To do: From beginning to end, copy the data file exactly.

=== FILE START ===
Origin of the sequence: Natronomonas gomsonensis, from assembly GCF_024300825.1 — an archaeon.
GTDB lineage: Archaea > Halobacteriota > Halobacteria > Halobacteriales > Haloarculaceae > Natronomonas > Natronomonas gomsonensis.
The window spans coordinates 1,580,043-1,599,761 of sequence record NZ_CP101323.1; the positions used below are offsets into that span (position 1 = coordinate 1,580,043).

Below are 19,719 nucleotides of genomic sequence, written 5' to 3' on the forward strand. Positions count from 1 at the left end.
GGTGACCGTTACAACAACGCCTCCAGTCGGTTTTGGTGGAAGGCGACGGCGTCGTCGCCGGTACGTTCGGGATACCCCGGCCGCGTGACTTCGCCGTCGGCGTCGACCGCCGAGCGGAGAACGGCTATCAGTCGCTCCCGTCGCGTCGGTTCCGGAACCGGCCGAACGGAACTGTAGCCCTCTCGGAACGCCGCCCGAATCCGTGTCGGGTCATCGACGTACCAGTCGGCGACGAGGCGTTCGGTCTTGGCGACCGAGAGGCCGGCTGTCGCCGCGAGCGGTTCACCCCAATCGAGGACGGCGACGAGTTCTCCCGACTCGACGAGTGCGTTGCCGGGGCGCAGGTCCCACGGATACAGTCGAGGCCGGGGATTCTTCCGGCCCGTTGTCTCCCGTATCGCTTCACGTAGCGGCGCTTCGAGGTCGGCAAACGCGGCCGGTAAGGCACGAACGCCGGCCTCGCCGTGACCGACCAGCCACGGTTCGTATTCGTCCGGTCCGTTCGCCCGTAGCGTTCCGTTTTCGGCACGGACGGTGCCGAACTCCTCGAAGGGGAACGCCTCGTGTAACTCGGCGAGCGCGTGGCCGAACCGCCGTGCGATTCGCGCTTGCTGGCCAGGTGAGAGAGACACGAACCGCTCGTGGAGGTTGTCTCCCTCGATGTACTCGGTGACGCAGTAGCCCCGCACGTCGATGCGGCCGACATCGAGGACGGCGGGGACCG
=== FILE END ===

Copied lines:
Origin of the sequence: Natronomonas gomsonensis, from assembly GCF_024300825.1 — an archaeon.
GTDB lineage: Archaea > Halobacteriota > Halobacteria > Halobacteriales > Haloarculaceae > Natronomonas > Natronomonas gomsonensis.
The window spans coordinates 1,580,043-1,599,761 of sequence record NZ_CP101323.1; the positions used below are offsets into that span (position 1 = coordinate 1,580,043).

Below are 19,719 nucleotides of genomic sequence, written 5' to 3' on the forward strand. Positions count from 1 at the left end.
GGTGACCGTTACAACAACGCCTCCAGTCGGTTTTGGTGGAAGGCGACGGCGTCGTCGCCGGTACGTTCGGGATACCCCGGCCGCGTGACTTCGCCGTCGGCGTCGACCGCCGAGCGGAGAACGGCTATCAGTCGCTCCCGTCGCGTCGGTTCCGGAACCGGCCGAACGGAACTGTAGCCCTCTCGGAACGCCGCCCGAATCCGTGTCGGGTCATCGACGTACCAGTCGGCGACGAGGCGTTCGGTCTTGGCGACCGAGAGGCCGGCTGTCGCCGCGAGCGGTTCACCCCAATCGAGGACGGCGACGAGTTCTCCCGACTCGACGAGTGCGTTGCCGGGGCGCAGGTCCCACGGATACAGTCGAGGCCGGGGATTCTTCCGGCCCGTTGTCTCCCGTATCGCTTCACGTAGCGGCGCTTCGAGGTCGGCAAACGCGGCCGGTAAGGCACGAACGCCGGCCTCGCCGTGACCGACCAGCCACGGTTCGTATTCGTCCGGTCCGTTCGCCCGTAGCGTTCCGTTTTCGGCACGGACGGTGCCGAACTCCTCGAAGGGGAACGCCTCGTGTAACTCGGCGAGCGCGTGGCCGAACCGCCGTGCGATTCGCGCTTGCTGGCCAGGTGAGAGAGACACGAACCGCTCGTGGAGGTTGTCTCCCTCGATGTACTCGGTGACGCAGTAGCCCCGCACGTCGATGCGGCCGACATCGAGGACGGCGGGGACCG